The Volokh Conspiracy

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Invasive species

Army Corps Plans a "zone of chaos" to Protect Great Lakes from Asian Carp

The federal government is developing some unusual strategies to constrain this invasive species.


The U.S. Army Corps of Engineers is taking some innovative, and perhaps unusual, steps to keep Asian carp (the silver and bighead carp in particular) from infesting the Great Lakes. From a report on

The U.S. Army Corps of Engineers has an aquatic house of horrors planned for invasive Asian carp threatening the Great Lakes.

The gauntlet of irritation is part of a "layered defense" of Lake Michigan that the Corps is preparing to implement over the next several years to thwart the arrival of undesirable carp by way of Chicago-area rivers and canals.

If the noise won't drive them away, then perhaps the curtain of bubbles will. And if neither are successful then ideally a shot of electricity will do the trick.

The first part of this effort was just awarded a $225 million grant, and the federal government will ultimately spend close to $1 billion on the effort.

Corps officials and scientists are concerned that the Asian carp would crowd out native species within the Great Lakes ecosystem, including walleye and perch (which would be a significant blow to fishing in the region). And then there's this: "The silver carp provide an added danger because they are known to jump out of the water in response to boat motors and cause injuries to humans." (I see the makings of a great B-movie here.)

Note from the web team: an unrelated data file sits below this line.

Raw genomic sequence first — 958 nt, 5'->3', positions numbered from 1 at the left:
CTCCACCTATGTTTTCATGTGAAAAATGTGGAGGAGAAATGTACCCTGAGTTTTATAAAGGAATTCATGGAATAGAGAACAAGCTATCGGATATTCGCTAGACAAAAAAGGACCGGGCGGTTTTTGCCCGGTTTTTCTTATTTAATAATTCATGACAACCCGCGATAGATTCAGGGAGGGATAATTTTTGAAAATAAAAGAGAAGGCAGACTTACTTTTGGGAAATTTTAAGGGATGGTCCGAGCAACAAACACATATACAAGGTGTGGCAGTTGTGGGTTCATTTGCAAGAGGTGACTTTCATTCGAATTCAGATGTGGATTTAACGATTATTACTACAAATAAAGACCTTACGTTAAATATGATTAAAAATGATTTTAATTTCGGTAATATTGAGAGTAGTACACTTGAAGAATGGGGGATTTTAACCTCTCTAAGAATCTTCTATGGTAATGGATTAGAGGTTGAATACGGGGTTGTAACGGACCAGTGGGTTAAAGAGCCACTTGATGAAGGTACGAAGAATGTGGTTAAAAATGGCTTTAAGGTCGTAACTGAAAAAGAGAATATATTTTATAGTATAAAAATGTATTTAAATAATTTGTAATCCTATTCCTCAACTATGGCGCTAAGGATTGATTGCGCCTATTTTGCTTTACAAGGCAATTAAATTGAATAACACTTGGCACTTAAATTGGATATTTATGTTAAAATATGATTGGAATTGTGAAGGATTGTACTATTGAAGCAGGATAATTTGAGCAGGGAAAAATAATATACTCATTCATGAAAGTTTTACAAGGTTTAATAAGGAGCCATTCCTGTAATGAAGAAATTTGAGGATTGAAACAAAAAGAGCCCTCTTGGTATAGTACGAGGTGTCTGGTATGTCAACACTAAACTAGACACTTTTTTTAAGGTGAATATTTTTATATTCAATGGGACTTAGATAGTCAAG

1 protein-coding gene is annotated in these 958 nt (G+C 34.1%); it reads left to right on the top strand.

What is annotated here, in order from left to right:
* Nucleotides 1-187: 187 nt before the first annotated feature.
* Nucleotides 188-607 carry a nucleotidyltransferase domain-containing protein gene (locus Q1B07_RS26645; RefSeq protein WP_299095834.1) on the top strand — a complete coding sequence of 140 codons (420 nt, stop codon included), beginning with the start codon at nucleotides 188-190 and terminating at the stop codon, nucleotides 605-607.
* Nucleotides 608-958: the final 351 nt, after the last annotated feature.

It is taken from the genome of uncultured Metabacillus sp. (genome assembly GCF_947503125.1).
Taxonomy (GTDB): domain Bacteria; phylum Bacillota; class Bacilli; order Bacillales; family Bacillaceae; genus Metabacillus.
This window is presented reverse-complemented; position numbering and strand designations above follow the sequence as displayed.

As for what the project will entail, here's more from the report:

One of the planned deterrents will be speakers in the water that will emit noise designed to turn the fish away. Irons said researchers are still working on the right sounds. . . .

A second layer of deterrent will be a curtain of bubbles rising from an air-filled pipe along the bottom of the stream. It's expected that the bubbles will turn the fish away, said Andrew Leichty, project manager for the Corps, but they may also be used to extract tiny carp caught in the hydraulic currents created between two barges as they approach the lock.

Also, an electric barrier will be installed as part of the project's "increment two." It's expected to be most effective on larger carp. . . .

Yet another technique to be employed later in the project's development will be the ability to flush water downstream through the lock when boats pass through. The flushing would be designed to carry away any fish eggs or larvae floating in the water, Leichty said.

Concern about Asian carp is not new, but these efforts are. Nearly a decade ago Great Lakes states lost a legal effort to force the federal government to take more aggressive steps to stem the carp's spread, after trying to take their case to the Supreme Court.